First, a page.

Today is your day to consider study away

Increased aid and program options are making study away more financially viable

Rebekah Krotzer, Columnist

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The new year is fast approaching and now begins the time to start considering resolutions. That time of year filled with thoughts of the renewed you. Perhaps you are considering a new job, starting a war on carbs, or something bigger plans to see the world.

High hopes for the average college student, unless Mom and Dad have a credit card with your name on it. I am not shaming. That is great and makes it easier to focus on coursework. But for the rest of the economically impoverished, it isn’t so easy to execute big travel plans.

Here’s my opinion: everyone who wants to should be able to study away. I don’t need to convince you with my own experience how great it is. Chances are you have had a classmate or roommate that has been abroad, and you’ve heard all the amazing stories.

Study away is an opportunity to do more than spend a semester or year away. During this time, the perceptions about ourselves and life becomes challenged. For many, it’s a way to acquire new independence and deeper cultural awareness. The benefits far outweigh the negatives and college is the best time to make a substantial impact on your own self-awareness.

However, study away is perceived as expensive and therein lies the main issue holding people back.

Hamline has done two great things for me, one of which is that they made it possible for me to spend five months abroad. Yes, I say Hamline. Although I had to utilize some of my own financial resources, Hamline allowed my scholarships to offset costs and accepted the credits I acquired during that program. Without this opportunity, I would have missed out on an incredible wealth of knowledge, culture, and building more emotional and mental fortitude. These are priceless.

I am not saying to do this was stress-free. I am old school if you want something bad enough you find a way to make it happen. So, I did. I met with Kate Meyer in the Global Engagement Center, filled out the application and feverishly started drafting essays for scholarships. Three months later I found myself on a flight to Dublin.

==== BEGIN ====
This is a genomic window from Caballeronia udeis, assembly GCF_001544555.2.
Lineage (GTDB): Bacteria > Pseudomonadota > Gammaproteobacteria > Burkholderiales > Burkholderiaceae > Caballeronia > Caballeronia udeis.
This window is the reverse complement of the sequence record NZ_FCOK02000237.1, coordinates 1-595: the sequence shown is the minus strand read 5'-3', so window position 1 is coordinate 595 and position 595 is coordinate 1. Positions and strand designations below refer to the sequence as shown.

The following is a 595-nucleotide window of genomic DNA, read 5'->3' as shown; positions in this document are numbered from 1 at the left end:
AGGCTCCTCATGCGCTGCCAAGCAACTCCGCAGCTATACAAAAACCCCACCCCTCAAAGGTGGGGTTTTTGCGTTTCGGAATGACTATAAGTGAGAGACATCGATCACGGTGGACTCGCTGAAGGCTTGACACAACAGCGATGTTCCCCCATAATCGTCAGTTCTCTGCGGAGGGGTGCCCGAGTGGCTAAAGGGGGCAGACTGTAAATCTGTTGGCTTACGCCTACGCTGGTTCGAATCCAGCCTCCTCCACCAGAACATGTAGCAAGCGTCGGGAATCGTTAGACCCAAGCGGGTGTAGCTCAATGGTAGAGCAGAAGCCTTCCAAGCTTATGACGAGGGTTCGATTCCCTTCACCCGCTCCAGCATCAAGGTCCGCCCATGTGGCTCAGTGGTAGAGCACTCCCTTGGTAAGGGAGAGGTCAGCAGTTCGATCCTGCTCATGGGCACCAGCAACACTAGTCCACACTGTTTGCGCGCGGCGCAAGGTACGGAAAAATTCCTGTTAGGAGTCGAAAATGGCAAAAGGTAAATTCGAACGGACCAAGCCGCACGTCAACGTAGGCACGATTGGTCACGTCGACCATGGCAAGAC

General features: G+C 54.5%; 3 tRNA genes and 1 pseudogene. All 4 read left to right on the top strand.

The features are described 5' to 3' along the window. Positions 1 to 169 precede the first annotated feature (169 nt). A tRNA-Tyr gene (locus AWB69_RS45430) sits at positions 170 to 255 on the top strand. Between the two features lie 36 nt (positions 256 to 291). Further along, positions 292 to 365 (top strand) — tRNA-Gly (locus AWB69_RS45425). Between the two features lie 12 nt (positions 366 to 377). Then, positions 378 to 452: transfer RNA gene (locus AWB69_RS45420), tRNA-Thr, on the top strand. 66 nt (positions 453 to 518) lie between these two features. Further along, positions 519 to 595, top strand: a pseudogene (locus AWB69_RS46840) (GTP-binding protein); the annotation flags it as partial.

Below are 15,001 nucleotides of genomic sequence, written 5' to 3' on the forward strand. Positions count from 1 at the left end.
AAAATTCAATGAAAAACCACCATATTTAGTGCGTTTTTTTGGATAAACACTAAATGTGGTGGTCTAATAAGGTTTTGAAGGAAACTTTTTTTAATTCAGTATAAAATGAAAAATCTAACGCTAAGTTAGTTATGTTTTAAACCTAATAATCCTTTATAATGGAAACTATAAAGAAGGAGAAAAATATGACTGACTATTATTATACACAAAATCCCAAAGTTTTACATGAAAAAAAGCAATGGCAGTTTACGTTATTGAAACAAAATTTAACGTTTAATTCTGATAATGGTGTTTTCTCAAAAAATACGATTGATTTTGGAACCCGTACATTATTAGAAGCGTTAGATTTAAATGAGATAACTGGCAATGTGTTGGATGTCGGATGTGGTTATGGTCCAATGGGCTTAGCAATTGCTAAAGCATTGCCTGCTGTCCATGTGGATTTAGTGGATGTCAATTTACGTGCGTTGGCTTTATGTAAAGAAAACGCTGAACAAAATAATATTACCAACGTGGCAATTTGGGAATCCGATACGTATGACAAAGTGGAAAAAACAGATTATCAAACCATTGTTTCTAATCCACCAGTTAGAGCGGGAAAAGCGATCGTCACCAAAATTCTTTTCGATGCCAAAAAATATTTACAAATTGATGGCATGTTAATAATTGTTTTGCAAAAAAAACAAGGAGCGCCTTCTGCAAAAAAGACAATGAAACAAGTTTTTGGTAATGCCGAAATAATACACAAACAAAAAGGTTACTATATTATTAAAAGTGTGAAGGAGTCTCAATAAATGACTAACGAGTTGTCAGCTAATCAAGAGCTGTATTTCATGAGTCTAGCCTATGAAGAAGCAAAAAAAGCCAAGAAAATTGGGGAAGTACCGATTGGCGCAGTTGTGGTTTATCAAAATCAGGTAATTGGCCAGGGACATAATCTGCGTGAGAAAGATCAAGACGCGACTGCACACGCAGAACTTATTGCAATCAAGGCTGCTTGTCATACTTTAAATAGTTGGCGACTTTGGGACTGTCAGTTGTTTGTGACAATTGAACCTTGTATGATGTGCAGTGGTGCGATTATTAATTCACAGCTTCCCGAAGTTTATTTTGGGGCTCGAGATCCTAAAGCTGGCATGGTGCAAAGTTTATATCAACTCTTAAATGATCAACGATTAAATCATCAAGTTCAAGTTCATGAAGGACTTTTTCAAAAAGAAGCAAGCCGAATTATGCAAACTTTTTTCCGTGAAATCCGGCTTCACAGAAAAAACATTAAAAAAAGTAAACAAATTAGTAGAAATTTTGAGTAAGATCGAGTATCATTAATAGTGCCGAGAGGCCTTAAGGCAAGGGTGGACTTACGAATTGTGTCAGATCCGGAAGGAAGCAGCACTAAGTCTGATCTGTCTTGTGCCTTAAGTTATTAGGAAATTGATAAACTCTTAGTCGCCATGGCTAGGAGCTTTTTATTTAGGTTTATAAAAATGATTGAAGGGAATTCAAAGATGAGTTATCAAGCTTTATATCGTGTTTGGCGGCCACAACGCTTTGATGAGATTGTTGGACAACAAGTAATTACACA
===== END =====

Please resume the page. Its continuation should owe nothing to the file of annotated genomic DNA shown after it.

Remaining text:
I returned to the GEC to see what Hamine was doing to make study away financially accessible. Kate started by stating, “I understand that the assumption is the [stereotype] …but it doesn’t have to be. There are programs geared toward underrepresented individuals.” I didn’t have to ask a series of questions; I had received the answers preemptively. Which led me to believe these are the common critiques of the study away program. As college study away programs often come under scrutiny due to costs and limitations.

Kate pulled up the GEC website and showed me the array of various scholarships available to all individuals. From merit to diversity, to financial need and multiple departmental scholarships. There are also outside scholarships, such as the Benjamin A. Gilman International Scholarship, which is based on financial need (Pell Grant recipients) and diversity. Hamline holds workshops for the Gilman Scholarship a week and a half before the deadline to help students polish their applications. The GEC hosts other events to help get students acquainted with opportunities.

Kate went on to state, “My door is always open, this is what I get paid to do. Give me 15 minutes of your life and I can help you with opportunities.” Hamline has the resources available for students to take advantage of study away. What it takes from the individual is timing, knowing in advance and EFFORT.

Hamline has other ways to enable individuals to travel. The Teaching English as a Foreign Language (TEFL) certificate program is available. This enables you to teach English abroad but also in the US. It also carries the Hamline Plan letter P, liberal education as practice.

If you plan on putting yourself into more debt through additional loans, why not make it worthwhile? I hear people complain about not being able to afford study away, but you probably can. You just don’t know it.